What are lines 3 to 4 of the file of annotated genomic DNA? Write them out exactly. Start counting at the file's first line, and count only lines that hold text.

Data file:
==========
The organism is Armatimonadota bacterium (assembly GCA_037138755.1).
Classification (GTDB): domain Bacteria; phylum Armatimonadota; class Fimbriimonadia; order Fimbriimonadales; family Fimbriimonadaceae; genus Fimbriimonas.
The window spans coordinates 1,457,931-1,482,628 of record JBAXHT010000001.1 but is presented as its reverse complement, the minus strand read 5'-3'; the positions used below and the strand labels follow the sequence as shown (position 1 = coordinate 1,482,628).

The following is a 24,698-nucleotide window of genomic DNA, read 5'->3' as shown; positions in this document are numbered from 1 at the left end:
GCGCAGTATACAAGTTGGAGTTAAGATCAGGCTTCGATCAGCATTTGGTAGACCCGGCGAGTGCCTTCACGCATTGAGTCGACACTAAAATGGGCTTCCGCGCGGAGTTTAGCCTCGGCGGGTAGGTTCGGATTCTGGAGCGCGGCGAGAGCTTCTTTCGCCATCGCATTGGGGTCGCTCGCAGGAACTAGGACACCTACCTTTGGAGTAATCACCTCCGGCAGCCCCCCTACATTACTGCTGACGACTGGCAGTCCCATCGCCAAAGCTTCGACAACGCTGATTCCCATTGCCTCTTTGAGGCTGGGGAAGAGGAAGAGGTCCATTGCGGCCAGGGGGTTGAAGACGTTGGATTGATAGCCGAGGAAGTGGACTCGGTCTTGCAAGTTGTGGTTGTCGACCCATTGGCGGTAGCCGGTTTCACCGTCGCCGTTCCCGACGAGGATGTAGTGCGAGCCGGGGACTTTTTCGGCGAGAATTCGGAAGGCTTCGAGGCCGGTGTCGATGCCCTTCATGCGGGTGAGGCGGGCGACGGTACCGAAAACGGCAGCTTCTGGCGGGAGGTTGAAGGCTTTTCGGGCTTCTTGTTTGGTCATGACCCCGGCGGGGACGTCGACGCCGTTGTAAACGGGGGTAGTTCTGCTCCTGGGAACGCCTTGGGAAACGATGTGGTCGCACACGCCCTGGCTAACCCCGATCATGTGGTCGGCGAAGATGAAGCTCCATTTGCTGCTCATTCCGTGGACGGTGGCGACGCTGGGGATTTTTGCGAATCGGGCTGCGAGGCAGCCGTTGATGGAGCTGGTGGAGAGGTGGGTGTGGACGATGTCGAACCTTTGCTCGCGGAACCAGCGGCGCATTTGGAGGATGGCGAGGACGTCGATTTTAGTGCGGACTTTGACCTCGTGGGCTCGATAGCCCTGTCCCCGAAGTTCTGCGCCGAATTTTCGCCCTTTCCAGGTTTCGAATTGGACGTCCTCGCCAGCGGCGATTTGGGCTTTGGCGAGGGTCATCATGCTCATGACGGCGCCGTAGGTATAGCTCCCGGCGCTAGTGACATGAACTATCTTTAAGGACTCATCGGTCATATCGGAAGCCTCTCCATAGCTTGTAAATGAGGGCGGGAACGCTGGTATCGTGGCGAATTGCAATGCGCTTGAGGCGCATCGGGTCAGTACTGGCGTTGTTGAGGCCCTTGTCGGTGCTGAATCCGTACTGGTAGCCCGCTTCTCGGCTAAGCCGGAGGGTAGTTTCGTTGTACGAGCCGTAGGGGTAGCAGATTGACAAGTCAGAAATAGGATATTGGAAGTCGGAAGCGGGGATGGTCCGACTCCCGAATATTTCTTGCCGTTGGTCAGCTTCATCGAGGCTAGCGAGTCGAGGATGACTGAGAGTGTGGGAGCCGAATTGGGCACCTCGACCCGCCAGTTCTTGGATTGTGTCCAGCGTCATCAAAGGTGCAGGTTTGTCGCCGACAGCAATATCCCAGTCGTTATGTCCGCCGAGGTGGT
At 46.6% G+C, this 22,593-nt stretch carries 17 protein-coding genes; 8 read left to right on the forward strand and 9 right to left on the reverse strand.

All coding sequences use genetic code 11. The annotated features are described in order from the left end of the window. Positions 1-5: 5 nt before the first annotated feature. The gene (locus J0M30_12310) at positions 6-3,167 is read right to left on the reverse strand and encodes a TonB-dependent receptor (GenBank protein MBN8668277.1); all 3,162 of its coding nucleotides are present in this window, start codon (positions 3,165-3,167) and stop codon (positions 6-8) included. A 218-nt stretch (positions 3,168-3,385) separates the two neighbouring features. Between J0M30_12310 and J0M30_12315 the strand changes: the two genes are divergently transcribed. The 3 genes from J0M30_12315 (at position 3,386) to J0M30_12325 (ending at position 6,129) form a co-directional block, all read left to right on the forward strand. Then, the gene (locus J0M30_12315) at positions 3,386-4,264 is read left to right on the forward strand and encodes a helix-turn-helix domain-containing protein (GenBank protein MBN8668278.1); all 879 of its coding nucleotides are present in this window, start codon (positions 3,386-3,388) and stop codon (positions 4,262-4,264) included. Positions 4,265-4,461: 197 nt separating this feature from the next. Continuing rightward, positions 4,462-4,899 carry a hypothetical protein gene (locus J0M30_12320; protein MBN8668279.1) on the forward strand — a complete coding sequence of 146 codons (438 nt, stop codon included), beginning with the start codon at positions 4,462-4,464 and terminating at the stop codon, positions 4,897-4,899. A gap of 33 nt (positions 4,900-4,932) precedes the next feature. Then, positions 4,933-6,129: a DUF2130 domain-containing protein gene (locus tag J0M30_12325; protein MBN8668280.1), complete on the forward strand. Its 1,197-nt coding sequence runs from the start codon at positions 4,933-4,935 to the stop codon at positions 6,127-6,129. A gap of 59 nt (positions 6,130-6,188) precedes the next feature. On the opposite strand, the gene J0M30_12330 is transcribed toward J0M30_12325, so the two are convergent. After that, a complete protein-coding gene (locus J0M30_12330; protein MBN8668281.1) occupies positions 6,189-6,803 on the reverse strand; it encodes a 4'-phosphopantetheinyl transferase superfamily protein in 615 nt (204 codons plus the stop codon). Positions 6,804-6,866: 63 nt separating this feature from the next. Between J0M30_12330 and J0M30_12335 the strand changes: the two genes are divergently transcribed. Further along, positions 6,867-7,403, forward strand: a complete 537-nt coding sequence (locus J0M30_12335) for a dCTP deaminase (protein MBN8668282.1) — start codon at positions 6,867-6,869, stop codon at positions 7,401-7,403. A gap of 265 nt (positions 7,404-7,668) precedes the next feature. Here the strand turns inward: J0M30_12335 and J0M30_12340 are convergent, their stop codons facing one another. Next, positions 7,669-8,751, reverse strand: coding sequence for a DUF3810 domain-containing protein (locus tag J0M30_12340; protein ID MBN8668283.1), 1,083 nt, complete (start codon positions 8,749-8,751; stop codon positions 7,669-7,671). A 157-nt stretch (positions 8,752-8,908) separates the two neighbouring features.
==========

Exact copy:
The window spans coordinates 1,457,931-1,482,628 of record JBAXHT010000001.1 but is presented as its reverse complement, the minus strand read 5'-3'; the positions used below and the strand labels follow the sequence as shown (position 1 = coordinate 1,482,628).

The following is a 24,698-nucleotide window of genomic DNA, read 5'->3' as shown; positions in this document are numbered from 1 at the left end: